Taking these factors out of the calculation of the consumer price index results in a reported inflation rate several percentage points lower than that which actually exists and is felt by consumers.  

Inflation Adjustment for Gold and Silver is Overdue

What does all of this mean for gold and silver prices?  To begin with, we think that there will be an increase in U.S. consumer price inflation beginning sometime in the next few months -- and this is always a plus for precious metals.  But a growing number of investors don't need to see official statistics to know that inflation is already a problem, they recognize it in their daily lives.  

Understanding that inflation is being underreported provides some clues to where gold and silver could conceivably top out in a few years when precious metals reach the top of this price cycle.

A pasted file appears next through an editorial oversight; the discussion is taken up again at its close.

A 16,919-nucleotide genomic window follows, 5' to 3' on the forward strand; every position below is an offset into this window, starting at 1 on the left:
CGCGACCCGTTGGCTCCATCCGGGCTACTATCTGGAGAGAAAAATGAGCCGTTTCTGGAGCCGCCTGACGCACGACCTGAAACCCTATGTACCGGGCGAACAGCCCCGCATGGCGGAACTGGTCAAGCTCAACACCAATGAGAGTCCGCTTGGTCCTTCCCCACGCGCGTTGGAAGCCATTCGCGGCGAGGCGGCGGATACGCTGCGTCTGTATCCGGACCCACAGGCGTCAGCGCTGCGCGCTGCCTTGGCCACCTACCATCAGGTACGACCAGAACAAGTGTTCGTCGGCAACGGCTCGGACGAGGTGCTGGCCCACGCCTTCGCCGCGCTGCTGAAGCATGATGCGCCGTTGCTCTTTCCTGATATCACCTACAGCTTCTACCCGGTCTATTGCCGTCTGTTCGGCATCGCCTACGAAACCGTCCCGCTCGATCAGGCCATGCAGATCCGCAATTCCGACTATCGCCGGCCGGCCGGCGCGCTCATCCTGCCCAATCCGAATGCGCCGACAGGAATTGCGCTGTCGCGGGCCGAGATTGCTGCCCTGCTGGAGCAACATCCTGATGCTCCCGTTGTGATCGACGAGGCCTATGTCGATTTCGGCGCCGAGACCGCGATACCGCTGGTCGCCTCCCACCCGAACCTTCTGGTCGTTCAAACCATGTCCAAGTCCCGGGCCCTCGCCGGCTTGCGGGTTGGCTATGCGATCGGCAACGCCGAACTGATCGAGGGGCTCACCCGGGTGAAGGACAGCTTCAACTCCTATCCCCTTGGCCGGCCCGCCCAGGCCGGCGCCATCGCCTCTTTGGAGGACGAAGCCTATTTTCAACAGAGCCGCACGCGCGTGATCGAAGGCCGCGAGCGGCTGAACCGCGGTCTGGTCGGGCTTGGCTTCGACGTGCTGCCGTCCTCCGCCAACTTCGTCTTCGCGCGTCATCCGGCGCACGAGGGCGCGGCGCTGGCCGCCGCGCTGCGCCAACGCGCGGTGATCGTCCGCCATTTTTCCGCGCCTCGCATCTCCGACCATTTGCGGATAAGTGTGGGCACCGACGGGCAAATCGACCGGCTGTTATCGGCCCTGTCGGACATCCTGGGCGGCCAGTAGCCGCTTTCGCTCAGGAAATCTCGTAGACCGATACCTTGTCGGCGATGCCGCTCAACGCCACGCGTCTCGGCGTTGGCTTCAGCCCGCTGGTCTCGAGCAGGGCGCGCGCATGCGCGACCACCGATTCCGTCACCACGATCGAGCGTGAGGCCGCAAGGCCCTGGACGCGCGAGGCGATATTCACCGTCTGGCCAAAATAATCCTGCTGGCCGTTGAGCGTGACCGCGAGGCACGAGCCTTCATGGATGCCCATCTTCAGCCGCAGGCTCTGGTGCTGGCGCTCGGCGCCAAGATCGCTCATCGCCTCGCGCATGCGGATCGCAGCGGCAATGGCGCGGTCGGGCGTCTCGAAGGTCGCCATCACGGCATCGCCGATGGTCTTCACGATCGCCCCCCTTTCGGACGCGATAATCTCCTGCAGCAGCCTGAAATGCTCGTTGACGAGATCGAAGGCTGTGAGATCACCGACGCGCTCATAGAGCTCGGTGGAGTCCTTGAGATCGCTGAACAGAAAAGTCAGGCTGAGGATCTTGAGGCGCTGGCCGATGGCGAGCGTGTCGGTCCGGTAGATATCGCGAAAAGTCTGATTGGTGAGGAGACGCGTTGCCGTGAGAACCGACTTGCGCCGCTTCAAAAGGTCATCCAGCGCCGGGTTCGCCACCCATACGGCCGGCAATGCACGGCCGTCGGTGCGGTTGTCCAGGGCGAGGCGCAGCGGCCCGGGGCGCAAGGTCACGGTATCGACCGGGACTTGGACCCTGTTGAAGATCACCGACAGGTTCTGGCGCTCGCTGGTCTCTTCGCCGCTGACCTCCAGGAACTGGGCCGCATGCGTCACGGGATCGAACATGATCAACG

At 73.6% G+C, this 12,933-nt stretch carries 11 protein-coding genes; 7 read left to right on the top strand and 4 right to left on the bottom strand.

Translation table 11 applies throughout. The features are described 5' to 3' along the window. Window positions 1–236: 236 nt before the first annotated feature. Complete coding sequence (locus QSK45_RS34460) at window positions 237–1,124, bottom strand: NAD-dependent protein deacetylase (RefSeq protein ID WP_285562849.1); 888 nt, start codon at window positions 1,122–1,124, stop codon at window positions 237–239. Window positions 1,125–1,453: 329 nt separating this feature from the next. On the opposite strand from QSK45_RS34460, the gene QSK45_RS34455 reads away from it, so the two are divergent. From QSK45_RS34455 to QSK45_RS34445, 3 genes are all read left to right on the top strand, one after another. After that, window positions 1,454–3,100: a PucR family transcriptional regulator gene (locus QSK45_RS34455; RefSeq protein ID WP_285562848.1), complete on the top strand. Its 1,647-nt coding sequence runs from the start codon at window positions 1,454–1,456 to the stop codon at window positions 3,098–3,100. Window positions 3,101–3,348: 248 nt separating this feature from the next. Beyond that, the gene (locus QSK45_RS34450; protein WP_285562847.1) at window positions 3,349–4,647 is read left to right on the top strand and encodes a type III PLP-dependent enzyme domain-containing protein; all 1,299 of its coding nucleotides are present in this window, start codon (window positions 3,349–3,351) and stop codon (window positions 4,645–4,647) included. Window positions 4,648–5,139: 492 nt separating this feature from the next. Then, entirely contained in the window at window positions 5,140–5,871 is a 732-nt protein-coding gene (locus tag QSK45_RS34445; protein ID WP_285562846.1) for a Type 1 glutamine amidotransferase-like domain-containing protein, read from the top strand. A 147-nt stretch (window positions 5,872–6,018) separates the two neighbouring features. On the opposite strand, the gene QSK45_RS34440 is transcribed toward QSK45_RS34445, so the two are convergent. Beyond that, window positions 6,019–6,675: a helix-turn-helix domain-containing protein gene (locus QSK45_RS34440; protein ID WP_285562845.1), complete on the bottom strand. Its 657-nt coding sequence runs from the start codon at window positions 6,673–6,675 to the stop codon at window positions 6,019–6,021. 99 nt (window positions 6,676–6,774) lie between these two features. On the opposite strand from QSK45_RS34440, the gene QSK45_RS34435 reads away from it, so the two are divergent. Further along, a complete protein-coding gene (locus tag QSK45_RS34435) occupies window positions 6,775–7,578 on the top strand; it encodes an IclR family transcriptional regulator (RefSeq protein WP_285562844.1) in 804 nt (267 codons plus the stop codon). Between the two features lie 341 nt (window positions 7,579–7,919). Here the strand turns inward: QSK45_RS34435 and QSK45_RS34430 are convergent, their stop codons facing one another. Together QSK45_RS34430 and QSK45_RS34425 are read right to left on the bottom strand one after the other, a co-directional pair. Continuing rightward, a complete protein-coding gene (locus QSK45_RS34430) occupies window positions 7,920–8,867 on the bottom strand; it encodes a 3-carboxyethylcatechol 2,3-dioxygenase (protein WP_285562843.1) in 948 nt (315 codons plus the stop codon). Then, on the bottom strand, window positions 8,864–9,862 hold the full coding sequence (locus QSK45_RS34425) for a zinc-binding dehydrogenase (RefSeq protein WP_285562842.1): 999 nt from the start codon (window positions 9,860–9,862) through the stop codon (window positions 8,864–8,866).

Adjusting their January 1980 cyclical peaks of $875 an ounce (for gold) and $50 an ounce (for silver) suggests that inflation-adjusted prices of these metals today would be around $2400 and $140, respectively.  

But adjusting their previous peaks by a measure of inflation that disallows substitution and qualitative improvements implies that gold and silver prices today would be around $7600 and $440 just to keep up with actual inflation.  

I'm not suggesting that precious metals will move to these stratospheric heights, but against this picture my forecast of gold reaching $2000 or possibly $3000 an ounce and silver reaching $60 or possibly much more seems not so unimaginable.